Back in the late 60’s I was to learn the hard way about the disorder of MBD (Minimal Brain Dysfunction), which is now known as ADHD. It was with hands-on experience that I learned to speak from the heart in my book, “An Uphill Struggle, from ADHD and Chemical ADDiction; A Mother’s Story”.
I spoke of the troubled journey of my two sons, Greg and Chris both of whom were crippled by the untreated disorder of ADHD coupled with the deadly disease of chemical addiction. Recently, I learned that ADHD rarely travels alone; meaning that it goes hand in hand with other disorders. With both boys it became chillingly apparent over time that they attempted to “self-medicate” in order to normalize the symptoms of their emotional illness which masked the underlying problem.
While doing my research, I was inspired by an article written in Perspectives, (2001) Journal on Addiction Research and Public Policy. This article stated that it was estimated that as many as ten million young people might suffer from emotional and psychiatric problems of such magnitude, that their ability to function is severely compromised. Around the same time, Joseph Califano, former head of the National Center on Addiction and Substance Abuse at Columbia University asked Ann Landers to print his letter in her syndicated newspaper column. The message was loud and clear: “Please tell your readers about research showing the link between Attention Deficit Disorder and substance abuse. Those children must receive treatment tailored to deal with both problems. Each delay focusing on this can set them on a tragic and often deadly course”.
Those who suffer with ADHD or ADD have been described as “daredevils and daydreamers”. My son Greg was the former and my other son Chris was the latter. From both sides of our family, they were genetically predisposed to both ADD and chemical addiction.
My son and I travelled in a road together with no map or directions in hand. We were passengers on a road replete with detours, potholes, crumbling bridges and baggage often too heavy to bear.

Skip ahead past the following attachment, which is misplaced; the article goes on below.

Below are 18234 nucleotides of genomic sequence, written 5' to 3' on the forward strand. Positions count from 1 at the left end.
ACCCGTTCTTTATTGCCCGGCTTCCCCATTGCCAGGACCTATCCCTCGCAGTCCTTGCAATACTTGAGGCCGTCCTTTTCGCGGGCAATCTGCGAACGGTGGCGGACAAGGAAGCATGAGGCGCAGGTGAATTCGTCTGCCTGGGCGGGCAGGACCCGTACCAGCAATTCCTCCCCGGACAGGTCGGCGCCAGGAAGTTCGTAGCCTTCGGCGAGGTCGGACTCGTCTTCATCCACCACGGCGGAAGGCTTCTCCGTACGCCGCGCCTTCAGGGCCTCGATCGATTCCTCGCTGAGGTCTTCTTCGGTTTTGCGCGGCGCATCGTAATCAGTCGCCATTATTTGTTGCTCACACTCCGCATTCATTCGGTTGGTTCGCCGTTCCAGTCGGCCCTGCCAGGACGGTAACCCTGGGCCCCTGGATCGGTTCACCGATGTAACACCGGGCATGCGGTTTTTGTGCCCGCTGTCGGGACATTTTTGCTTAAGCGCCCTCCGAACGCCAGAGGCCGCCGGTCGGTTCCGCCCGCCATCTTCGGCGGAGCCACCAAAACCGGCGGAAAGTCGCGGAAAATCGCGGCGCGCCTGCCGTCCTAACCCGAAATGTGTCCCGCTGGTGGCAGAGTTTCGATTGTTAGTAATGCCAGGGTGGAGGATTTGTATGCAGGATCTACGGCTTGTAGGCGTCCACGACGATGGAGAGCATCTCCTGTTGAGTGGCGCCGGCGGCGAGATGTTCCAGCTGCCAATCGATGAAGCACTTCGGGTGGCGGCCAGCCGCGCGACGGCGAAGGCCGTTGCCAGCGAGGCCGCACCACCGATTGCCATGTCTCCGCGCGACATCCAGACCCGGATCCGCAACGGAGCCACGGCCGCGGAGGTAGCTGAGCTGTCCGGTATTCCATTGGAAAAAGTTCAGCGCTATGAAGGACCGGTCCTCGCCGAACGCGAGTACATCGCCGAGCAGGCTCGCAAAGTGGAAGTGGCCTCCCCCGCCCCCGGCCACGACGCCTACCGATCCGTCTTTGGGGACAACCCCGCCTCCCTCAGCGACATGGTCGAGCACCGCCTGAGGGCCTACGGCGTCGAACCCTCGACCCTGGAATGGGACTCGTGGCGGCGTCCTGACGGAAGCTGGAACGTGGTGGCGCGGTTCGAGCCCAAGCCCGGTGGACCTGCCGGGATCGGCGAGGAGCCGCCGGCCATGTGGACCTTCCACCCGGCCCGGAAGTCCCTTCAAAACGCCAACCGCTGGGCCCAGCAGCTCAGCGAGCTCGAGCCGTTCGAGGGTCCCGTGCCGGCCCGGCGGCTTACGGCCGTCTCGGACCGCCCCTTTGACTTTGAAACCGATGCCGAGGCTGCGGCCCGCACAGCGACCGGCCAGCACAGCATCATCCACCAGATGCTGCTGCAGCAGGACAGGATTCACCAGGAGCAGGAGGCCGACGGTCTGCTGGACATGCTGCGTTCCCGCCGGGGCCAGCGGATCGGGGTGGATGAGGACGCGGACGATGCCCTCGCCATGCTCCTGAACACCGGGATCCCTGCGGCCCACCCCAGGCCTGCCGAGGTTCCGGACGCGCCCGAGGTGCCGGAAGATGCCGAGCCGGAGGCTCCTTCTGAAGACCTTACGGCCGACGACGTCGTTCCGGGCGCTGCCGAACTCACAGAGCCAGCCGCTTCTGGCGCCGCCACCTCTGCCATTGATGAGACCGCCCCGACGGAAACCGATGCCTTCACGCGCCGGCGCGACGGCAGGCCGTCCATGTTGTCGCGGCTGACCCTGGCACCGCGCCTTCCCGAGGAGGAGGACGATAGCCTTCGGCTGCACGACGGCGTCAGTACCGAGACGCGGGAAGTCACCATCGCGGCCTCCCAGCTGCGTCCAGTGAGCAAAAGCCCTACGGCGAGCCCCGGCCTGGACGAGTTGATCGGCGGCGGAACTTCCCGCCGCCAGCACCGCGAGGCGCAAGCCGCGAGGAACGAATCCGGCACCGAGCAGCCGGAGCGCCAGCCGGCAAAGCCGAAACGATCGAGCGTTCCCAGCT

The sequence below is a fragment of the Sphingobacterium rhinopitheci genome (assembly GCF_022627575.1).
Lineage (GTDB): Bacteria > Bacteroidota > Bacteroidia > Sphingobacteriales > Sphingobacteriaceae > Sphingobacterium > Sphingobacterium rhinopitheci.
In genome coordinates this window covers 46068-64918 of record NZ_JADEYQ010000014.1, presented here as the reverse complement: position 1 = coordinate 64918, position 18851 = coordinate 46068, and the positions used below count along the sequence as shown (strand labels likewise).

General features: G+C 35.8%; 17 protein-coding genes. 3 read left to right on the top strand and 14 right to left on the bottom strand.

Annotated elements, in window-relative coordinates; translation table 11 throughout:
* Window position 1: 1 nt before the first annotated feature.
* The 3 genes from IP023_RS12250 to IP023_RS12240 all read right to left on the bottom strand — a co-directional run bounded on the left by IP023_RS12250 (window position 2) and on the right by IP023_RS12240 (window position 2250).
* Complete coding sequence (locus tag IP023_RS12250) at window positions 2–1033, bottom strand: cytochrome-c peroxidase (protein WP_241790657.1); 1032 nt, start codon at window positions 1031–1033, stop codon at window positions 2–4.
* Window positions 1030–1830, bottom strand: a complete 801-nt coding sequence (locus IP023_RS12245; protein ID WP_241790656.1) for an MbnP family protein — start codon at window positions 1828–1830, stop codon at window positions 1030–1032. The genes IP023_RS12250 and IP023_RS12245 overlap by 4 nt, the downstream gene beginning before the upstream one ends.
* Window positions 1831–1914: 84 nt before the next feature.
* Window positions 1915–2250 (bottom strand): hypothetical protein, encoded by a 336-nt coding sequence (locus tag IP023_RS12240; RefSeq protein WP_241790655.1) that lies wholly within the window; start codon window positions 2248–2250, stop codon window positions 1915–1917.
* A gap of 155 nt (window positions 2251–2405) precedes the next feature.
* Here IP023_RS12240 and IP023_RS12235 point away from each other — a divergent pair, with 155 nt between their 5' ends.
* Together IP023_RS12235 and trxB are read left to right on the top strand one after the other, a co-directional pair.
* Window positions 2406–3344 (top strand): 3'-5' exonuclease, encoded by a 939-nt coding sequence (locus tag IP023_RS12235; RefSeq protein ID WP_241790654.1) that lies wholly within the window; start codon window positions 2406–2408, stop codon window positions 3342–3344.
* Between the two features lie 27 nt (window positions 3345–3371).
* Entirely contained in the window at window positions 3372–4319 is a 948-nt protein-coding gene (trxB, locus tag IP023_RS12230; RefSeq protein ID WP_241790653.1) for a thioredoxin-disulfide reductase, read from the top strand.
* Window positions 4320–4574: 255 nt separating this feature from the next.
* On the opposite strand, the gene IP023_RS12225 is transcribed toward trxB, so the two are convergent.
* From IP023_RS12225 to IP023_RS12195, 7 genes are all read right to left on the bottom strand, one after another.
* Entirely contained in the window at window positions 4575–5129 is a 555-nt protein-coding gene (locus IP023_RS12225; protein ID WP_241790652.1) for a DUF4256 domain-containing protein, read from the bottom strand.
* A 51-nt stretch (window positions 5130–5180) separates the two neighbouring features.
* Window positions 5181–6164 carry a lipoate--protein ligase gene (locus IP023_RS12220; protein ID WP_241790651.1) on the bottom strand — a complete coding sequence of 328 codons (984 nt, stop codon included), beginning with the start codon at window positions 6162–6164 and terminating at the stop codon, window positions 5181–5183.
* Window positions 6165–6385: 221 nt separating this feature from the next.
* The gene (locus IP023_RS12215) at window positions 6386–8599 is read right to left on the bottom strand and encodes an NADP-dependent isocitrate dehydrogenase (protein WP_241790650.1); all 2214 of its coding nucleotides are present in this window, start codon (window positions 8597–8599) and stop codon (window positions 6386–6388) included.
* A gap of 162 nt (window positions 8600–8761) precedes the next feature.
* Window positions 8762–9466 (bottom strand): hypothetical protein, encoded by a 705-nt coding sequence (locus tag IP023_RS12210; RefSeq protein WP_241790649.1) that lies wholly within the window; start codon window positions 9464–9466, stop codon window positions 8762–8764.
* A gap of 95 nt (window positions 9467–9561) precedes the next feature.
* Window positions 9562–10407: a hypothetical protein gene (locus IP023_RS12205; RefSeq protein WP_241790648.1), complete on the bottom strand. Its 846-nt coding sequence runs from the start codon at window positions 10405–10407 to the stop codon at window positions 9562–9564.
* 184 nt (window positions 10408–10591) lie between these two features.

My story is intended to not only give solace to those parents who have loved troubled children and perhaps lost them to an undetected dual diagnosis. Although, my quest did not save my sons, it is my hope that the information that I brought to bear on the subject will help families suffering from the combined effects of ADD and chemical addiction. It is my belief that the connection between these is something that is woefully underexposed to the detriment of thousands.
Some of the contents of this article are taken from An Uphill Struggle by Barbara Mulloy-Robbins. The book can be purchased on Amazon.
Barbara Mulloy-Robbins short biography:
Transitioning from corporate sales to a grant facilitator, Barbara Mulloy-Robbins experience includes Interfaith Services, youth drug and alcohol prevention, healthy aging for seniors and public speaking. She was ordained at The Cathedral of St. John the Divine in New York City, as an Interfaith Minister. She is also the author of An Uphill Struggle: From ADHD to ADDiction, a non- fiction book chronicling ADHD in the family, and the devastating connection between ADHD and Chemical Addiction as it played out in the life and death of her two sons. She divides her time between North New Jersey and Palm Beach County.